WORDS: LISA WITEPSKI IMAGES: SUPPLIED
A steak is just a steak, until you bring in the condiments, and then it can become whatever you want it to be. And that’s why Andy Moss, also known as The Saucerer, is besotted with what’s in bottles.
Andy has always loved food. One of his earliest memories takes him back to a fete he visited when he was just 10 years old – while all his friends were spending their money on rides and candy floss, he wandered over to a jubilee table and found an unfamiliar piece of equipment: a jaffle. “I still have that jaffle; it’s my oldest possession.”
Although he didn’t come from a family of chefs, he embraced the creativity of food and put his passion into practice when he established a corporate catering company. After that had run its course, he dabbled in various fields, including a stint as sales manager on Top Gear Live, a year living in a caravan brewing beer as part of a permaculture project, some stand-up comedy, and a post as PR manager at a Mozambique resort.
Throughout these many changes, Andy kept making his sauces on the side until, two years ago, he realised that he missed dedicating all his time to food. Thus, The Saucerer was born. But why sauces? “Sauce is a story on its own. It can take you anywhere you want to go.” Not that sauces – including his legendary peri peri sauce, which he says, “goes with everything except Pronutro” – peri mayo, gourmet sandwiches and various savoury jams, are the only goodies on offer at his store within Parkview’s Perfect Cup coffee shop. Epicures will also find a range of charcuterie, olives, sourdough breads and cheeses – delicacies which have been selected because “they’re bloody good”.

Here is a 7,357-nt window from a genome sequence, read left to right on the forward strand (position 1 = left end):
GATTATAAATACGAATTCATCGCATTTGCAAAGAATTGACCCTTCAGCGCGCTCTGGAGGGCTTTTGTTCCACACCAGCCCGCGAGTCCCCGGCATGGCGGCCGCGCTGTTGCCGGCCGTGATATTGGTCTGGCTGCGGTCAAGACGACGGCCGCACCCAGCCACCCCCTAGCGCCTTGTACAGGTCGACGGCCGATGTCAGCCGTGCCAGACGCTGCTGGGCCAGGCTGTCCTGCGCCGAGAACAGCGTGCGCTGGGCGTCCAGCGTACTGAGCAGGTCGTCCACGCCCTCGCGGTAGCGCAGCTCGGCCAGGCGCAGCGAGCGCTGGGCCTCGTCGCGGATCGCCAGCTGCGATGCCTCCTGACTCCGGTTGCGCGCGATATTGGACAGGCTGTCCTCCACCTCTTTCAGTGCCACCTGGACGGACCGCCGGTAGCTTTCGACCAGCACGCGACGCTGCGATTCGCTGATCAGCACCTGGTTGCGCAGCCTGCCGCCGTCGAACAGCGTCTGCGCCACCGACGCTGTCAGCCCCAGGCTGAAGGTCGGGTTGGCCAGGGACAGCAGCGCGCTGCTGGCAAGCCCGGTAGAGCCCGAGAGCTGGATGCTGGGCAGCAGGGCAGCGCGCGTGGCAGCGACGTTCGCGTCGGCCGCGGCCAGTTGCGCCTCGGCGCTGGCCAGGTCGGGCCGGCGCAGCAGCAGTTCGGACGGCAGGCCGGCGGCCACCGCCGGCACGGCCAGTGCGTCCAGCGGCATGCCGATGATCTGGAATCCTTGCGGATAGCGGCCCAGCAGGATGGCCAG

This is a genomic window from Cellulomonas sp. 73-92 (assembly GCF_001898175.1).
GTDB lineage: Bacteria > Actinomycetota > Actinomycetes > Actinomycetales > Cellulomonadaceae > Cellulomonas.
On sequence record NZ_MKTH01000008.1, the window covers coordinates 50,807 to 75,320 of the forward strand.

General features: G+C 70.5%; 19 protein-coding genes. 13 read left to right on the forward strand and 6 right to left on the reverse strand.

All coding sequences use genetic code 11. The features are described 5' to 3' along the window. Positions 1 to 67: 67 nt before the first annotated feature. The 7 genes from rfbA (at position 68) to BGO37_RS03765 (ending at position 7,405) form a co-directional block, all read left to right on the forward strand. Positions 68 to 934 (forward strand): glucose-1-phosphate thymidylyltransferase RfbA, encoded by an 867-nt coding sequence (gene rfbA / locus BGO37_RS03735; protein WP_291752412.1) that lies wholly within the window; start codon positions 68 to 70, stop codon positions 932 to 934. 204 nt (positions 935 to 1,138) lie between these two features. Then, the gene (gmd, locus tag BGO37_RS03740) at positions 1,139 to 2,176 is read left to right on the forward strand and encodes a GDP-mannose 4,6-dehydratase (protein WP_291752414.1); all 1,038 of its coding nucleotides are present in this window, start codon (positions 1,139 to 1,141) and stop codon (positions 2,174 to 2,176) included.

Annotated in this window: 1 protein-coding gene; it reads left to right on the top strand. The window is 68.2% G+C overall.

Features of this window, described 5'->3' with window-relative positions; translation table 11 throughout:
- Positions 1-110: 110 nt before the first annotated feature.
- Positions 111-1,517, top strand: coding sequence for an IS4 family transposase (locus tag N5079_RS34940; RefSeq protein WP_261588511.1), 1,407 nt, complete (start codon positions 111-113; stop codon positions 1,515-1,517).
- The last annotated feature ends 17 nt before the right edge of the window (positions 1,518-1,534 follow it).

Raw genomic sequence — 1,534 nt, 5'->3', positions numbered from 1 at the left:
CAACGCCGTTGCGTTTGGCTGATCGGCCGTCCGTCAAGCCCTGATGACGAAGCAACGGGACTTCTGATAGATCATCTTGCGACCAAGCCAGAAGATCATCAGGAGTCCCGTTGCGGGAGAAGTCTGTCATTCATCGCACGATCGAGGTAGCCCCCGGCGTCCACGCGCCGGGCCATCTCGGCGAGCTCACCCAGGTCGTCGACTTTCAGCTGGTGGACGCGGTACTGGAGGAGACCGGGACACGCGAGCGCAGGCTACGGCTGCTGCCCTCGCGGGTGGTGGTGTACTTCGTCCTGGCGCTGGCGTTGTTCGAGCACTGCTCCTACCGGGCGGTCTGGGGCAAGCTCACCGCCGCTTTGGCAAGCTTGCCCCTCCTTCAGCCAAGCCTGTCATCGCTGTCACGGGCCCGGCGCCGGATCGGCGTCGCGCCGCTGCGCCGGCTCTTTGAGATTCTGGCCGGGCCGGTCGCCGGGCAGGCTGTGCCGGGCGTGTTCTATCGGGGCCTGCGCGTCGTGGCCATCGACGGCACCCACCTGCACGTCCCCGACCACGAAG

And because their production has an element of consciousness. “A big part of what I do revolves around responsible consumption and reducing carbon footprint,” Andy explains, hence his insistence on paper bags and the introduction of refillable glass jars.
He also offers gift bags fashioned from off cuts produced by the Dignity Dreams project, which provides sanitaryware to teenage girls. It’s a way of reducing waste while also providing an income stream, he says.
Next up, Andy reveals, is an expansion into vegetarian and vegan options, as well as a larger selection of free range meat.
In your hood: Parkview
The Saucerer | 078 959 4493 | @TheSaucerer.za